Bluffs Advocate

Finanace and Economics

Austerity: The History of a Dangerous Idea

By Mark Blyth, Oxford University Press, 2013.

Reviewed by Dave Gracey

            Canada is in the grip of austerity. After being forced—by the threat of a Liberal-NDP coalition in 2008—into a brief experiment with stimulus, the federal government has returned to its natural reliance on cuts, cleverly disguised as the “Canadian Action Plan.” We are told that these cuts are necessary to reduce debt, balance the budget, and “restore confidence.” This will bring prosperity and lots of jobs. Will it work? This book looks at the historical record and says no. It will make things worse.
           The author, now a university professor in the US, has a personal stake in the debate. He was raised in poverty in Dundee, Scotland, and understands, as few people do, his debt to government spending on health, education, and welfare. He is sensitive to the huge human cost of austerity. The sacrifices are made at the bottom; the benefits accrue to a tiny minority at the top.
           The history of austerity goes back a long way, but Blyth’s examples are from the 20th century—and there are many. The Great Depression provided a case study. Most countries, Canada included, resorted to massive cuts and made things worse. A few—New Zealand, Sweden, Japan, and Germany—tried austerity and rejected it. Those countries were able to restore full employment long before World War II pulled the rest of us out of the Depression.
           Currently almost all European countries are imposing austerity. The financial crisis of 2008 bankrupted the banks, which were bailed out by governments at enormous costs. These costs were transferred to the public through tax hikes and massive spending cuts, which were sold to the public as necessary to restore fiscal balance and bring about recovery. In practice, austerity has achieved the exact opposite. Debts and deficits have skyrocketed, along with “unemployment, and no recovery in sight.”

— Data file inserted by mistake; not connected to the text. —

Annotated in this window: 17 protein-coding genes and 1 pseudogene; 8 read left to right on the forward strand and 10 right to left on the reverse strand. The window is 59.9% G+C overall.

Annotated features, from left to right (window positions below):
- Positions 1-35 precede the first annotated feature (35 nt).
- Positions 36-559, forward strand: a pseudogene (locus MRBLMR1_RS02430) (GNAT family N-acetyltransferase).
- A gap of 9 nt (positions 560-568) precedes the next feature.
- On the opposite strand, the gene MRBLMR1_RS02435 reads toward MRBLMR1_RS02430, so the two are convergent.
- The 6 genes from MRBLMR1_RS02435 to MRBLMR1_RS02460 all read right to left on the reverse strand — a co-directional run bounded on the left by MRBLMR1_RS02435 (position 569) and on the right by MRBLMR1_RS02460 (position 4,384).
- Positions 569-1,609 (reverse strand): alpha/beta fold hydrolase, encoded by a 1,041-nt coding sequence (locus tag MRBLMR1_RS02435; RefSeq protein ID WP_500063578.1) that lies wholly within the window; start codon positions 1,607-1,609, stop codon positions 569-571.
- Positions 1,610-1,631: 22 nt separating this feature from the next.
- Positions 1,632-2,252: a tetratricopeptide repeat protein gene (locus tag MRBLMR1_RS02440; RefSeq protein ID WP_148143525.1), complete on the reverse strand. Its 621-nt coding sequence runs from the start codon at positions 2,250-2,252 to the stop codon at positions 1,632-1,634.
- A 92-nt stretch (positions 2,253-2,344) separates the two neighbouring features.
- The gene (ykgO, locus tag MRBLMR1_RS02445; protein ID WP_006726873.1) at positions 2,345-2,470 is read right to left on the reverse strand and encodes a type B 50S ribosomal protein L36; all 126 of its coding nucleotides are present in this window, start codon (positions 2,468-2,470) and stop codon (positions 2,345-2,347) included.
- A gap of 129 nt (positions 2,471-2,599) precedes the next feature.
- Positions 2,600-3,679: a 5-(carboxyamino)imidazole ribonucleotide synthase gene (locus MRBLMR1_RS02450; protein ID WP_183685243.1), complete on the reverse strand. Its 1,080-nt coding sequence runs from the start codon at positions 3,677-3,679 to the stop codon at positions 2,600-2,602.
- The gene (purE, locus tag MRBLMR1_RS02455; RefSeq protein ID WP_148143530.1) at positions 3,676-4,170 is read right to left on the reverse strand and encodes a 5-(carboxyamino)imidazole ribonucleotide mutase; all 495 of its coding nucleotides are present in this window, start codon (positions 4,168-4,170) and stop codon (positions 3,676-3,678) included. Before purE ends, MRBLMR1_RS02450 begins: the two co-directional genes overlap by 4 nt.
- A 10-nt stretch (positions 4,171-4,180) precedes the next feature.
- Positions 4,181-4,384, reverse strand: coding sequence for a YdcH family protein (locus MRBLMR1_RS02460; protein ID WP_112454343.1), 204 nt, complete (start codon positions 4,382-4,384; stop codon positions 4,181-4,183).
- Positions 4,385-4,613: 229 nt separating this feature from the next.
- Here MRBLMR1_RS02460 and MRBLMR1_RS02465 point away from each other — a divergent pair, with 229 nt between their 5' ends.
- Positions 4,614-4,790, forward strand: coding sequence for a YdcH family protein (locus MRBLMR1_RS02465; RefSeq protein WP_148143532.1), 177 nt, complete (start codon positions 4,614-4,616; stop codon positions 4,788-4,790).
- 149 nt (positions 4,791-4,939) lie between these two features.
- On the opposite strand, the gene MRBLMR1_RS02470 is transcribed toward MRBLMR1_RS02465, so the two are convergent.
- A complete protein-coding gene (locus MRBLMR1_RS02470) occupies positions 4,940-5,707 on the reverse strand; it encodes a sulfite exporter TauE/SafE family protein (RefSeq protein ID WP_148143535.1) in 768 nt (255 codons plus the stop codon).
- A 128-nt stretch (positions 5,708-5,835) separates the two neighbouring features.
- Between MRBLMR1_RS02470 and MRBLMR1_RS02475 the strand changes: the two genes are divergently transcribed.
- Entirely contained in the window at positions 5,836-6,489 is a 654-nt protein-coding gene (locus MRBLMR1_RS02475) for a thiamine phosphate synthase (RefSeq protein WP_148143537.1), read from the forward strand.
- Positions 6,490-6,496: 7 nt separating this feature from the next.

The most dramatic example of this perverse policy is Ireland. Prior to the 2008 collapse, the Irish economy was doing well, but the banking sector went on a credit/debt binge that ended badly. In the crisis, the Irish government assumed the entire debt of its banks, a total now exceeding €70 billion. Government debt shot up 320 per cent and unemployment rose to 14 per cent. The latter would have been much worse if thousands of workers had not emigrated.
           By contrast, Iceland refused to bail out its banks, though they were even more irresponsible than Ireland’s. Instead, Iceland “rejected austerity, devalued its currency, imposed capital controls and bolstered welfare.” (p. 237) Within two years, growth had returned and the budget was balanced.
           If austerity is such a bad policy, why does it keep coming back? Blyth offers a number of reasons but the one I find most convincing is about power. The financial elites are the chief beneficiaries. Cutting spending makes possible the diversion of resources to the financial sector.
           While this is obviously the case in the USA and Europe, it is less true in Canada. Here we have a government that is ideologically committed to austerity—all the time. It is strongly opposed to big interventionist government, and a budget deficit is a good excuse to cut programs. It claims its cuts will restore confidence (Blyth calls it the “confidence fairy”) but it won’t. Canadian corporations are so “confident” that they are sitting on $15 billion in cash, and they won’t invest it until they see evidence of increased demand. As Keynes taught us many years ago, that demand can only come from an increase in government spending.